A seminal collection of English essays and the first book by Sir William Cornwallis (c. 1579-1614), who along with Francis Bacon and Henry Peacham - and following the model of Michel de Montaigne - helped to make the informal essay an important part of 17th century English literature. Cornwallis draws from a variety of classical and contemporary sources, including Tasso, Commines, and Guicciardini; he quotes the Old and New Testaments, proverbs, fables, sermons, and commonplace books in his discourses on matters such as fame, affection, praise and glory, resolution, vanity, justice, words, flattery, etc.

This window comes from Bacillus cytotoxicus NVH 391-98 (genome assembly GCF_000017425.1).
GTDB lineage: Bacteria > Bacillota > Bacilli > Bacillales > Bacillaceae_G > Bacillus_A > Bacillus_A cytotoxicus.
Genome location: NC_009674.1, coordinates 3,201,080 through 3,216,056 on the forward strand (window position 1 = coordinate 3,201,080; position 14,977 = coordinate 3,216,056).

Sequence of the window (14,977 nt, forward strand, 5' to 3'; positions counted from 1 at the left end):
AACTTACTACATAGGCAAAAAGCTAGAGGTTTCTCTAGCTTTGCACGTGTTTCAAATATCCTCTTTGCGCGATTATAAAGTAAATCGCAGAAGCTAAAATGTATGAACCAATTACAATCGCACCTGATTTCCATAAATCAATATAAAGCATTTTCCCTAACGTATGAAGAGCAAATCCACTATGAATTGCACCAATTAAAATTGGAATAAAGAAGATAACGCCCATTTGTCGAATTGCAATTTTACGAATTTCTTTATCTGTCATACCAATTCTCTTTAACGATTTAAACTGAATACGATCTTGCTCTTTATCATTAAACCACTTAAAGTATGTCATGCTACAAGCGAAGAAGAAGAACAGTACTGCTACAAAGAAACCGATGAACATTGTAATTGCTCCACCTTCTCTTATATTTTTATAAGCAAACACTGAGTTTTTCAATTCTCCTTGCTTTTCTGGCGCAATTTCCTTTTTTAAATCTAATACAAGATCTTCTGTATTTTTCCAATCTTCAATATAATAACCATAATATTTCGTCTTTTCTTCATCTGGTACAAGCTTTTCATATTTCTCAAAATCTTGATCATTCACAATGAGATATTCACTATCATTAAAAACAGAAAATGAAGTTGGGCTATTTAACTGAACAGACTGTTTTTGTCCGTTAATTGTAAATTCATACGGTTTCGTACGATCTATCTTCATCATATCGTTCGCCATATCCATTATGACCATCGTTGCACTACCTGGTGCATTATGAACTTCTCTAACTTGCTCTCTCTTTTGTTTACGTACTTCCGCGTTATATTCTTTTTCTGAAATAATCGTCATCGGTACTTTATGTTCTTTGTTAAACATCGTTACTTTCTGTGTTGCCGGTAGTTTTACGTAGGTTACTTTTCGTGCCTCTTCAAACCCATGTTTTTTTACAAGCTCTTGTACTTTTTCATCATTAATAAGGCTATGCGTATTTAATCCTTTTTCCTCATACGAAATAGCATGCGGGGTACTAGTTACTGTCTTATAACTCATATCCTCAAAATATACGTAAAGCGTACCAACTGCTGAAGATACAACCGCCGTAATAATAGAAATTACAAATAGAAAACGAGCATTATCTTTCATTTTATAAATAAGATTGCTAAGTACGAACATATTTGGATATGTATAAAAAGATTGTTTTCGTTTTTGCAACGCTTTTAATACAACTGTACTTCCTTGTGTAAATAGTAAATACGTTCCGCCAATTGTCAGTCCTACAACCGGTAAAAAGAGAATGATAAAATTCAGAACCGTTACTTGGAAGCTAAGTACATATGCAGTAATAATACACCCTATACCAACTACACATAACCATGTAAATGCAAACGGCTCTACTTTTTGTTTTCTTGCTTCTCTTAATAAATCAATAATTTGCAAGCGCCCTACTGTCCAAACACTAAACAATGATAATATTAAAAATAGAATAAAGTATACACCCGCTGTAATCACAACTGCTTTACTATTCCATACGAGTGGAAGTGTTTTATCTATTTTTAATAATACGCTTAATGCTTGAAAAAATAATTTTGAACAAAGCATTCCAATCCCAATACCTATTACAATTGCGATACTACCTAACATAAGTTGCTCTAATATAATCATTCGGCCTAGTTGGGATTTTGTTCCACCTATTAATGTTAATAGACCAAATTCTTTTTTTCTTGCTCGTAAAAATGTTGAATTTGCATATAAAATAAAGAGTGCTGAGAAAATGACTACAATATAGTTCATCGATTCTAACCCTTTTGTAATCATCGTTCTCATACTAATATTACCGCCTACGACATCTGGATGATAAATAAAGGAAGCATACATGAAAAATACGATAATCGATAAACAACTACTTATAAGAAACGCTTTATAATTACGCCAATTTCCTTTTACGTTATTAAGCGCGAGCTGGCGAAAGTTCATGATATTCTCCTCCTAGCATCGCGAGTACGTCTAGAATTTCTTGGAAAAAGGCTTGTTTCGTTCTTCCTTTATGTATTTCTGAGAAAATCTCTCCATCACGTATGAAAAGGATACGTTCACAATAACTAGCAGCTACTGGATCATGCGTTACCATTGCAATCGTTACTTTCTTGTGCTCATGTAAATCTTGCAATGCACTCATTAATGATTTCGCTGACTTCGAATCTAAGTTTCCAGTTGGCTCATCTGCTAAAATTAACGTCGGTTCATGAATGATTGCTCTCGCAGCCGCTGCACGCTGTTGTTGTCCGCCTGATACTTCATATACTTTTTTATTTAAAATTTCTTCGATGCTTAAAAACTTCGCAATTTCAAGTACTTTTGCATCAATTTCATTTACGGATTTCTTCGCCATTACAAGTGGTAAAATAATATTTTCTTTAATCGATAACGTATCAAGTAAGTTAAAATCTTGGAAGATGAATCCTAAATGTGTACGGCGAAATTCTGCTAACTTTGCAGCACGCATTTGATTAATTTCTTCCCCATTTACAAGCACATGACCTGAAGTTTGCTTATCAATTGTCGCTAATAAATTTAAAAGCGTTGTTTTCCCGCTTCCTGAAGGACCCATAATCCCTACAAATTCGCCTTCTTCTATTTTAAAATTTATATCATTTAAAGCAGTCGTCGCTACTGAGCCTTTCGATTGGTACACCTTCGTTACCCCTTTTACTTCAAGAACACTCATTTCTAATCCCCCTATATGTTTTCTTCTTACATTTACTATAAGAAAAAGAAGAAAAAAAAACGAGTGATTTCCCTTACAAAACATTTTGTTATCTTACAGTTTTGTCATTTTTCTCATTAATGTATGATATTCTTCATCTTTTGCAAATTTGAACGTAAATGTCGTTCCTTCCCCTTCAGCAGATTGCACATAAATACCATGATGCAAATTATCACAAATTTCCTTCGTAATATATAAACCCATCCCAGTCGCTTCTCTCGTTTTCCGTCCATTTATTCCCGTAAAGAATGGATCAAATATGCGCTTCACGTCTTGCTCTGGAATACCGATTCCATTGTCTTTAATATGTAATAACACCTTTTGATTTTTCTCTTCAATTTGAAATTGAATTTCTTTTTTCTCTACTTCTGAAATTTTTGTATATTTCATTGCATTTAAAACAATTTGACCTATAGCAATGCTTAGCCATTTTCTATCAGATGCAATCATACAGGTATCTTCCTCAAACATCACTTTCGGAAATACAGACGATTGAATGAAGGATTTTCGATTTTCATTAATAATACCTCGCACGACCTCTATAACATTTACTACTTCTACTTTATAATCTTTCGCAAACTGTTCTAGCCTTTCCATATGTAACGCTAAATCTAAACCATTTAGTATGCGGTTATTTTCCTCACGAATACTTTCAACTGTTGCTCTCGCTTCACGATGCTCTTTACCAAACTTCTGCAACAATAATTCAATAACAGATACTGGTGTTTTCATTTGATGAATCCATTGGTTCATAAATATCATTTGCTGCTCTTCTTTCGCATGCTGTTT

This is a mixed set of the two volumes; they are sometimes catalogued separately as individual books, but the second series is clearly a continuation of the first: Essays 1-25 constitute volume one and 26-50 volume two.
Bookplate of Sylvain van de Weyer and John Clawson in volume one; signature of Thomas Ryme, dated 1615, on the title-page of volume two, and on the final blank is the signature of Samuel Deaken, dated 1727. Bookplate of Robert S. Pirie on the front free endpaper of volume one; the two volumes were purchased by Pirie from bookseller John Fleming in 1966. (Inventory #: 26967)